As we have already pointed out, the Board was satisfied that, petitioner's preexisting psychiatric condition notwithstanding, his total disability was caused by the three incidents, all of which occurred during the performance of his duties. See Gerba v. Public Employees' Retire. Sys. Trustees, 83 N.J. 174, 187 (1980). The only component of the statutory formulation which, in the Board's view, petitioner had failed to meet was that of "traumatic event." With respect to the definition of this component, the Supreme Court in Cattani v. Bd. of Trustees, Police & Firemen's Retire. Sys., supra, 69 N.J. 578, started from the premise that the 1964 amendment of N.J.S.A. 43:16A-7, which introduced the current formulation, was "intended to make the granting of an accidental disability pension more difficult." Id. at 584. The Court therefore concluded that the term "traumatic event" had a narrower and more specific meaning than "accident," the term formerly used by the pension statutes, and a narrower and more specific meaning than "traumatic injury," the term commonly used in analyzing workers' compensation cases. Id. at 585-586. Focusing, therefore, on the nature of the injury-producing event rather than on the nature of the injury, the Court held that the phrase "'traumatic event' would ordinarily involve a mishap or accident involving the application of some kind of external force to the body or the violent exposure of the body to some external
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force." (Emphasis added) Id. at 586. The Court expressly recognized, however, that this definition "may not be all-inclusive and that a traumatic event may possibly be found in some situations which do not literally fall within the external force or violence concept." Ibid. And cf. In re Iannelli, 157 N.J. Super. 324 (App.Div.1978).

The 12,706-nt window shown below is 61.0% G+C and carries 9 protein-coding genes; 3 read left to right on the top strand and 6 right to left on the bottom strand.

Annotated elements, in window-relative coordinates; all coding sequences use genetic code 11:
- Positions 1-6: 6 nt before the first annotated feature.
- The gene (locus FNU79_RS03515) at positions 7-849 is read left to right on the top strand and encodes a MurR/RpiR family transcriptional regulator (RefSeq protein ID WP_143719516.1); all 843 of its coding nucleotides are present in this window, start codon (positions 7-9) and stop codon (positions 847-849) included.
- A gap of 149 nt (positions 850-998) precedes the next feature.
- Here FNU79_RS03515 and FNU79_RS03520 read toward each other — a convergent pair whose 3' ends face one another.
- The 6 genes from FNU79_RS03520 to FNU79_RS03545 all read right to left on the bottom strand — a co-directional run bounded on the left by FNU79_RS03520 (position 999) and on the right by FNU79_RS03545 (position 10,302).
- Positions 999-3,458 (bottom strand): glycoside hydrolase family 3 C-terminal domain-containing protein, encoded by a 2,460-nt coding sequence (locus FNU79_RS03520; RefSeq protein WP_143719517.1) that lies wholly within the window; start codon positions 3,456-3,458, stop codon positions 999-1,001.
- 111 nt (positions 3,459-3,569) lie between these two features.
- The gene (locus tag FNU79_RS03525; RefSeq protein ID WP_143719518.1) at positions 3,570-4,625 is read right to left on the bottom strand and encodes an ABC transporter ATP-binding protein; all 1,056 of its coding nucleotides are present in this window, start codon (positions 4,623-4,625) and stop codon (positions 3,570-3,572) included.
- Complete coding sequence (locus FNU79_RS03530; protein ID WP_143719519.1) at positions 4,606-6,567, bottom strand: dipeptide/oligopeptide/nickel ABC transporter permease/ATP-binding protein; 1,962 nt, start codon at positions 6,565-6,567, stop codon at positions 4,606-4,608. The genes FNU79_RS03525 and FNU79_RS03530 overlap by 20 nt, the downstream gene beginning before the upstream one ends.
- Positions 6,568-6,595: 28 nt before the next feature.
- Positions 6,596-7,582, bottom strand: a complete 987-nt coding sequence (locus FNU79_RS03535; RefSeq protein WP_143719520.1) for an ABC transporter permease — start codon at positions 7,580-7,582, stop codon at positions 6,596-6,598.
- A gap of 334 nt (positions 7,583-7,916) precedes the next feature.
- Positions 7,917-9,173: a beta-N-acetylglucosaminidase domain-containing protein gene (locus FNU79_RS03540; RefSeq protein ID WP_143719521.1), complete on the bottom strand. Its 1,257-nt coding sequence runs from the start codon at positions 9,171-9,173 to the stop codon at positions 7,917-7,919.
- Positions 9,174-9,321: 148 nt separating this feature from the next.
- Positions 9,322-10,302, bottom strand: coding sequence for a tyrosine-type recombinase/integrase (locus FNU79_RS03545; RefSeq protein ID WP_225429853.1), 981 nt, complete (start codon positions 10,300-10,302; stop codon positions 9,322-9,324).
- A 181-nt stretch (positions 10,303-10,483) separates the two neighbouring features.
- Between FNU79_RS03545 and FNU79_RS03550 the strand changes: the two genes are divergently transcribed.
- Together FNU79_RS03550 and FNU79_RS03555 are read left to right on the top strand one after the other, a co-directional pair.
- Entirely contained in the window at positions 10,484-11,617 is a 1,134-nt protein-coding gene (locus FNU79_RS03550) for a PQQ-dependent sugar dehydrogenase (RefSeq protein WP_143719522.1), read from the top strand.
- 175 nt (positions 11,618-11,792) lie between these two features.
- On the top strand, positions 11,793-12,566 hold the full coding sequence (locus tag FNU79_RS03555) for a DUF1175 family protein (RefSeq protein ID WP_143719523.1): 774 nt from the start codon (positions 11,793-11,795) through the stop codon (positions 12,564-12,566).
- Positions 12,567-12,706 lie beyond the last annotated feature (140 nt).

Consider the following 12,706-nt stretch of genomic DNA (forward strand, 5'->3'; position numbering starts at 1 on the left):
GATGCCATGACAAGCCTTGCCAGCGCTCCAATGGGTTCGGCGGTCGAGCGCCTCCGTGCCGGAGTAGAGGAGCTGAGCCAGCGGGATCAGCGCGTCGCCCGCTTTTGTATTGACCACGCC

If all of the contributing incidents here had involved application of external force to the body or the violent exposure of the body to some external force, there would be no question that petitioner would have met the literal terms of the Cattani standard even though the resulting injury was psychiatric rather than physical. And while we do not necessarily agree with the Board that the second incident consisted of two discrete and separable events, one physical and one not, we are bound by the Board's finding that the third incident lacked the element of external force to the body, and we accept its holding that all three incidents were required to meet the traumatic event definition. See Toma v. Police & Firemen's Retirement System, 172 N.J. Super. 76 (App.Div.1980). We must therefore consider whether this is an extraordinary case in which an event not involving either external force to the body or violent exposure of the body to external force is nevertheless classifiable as traumatic.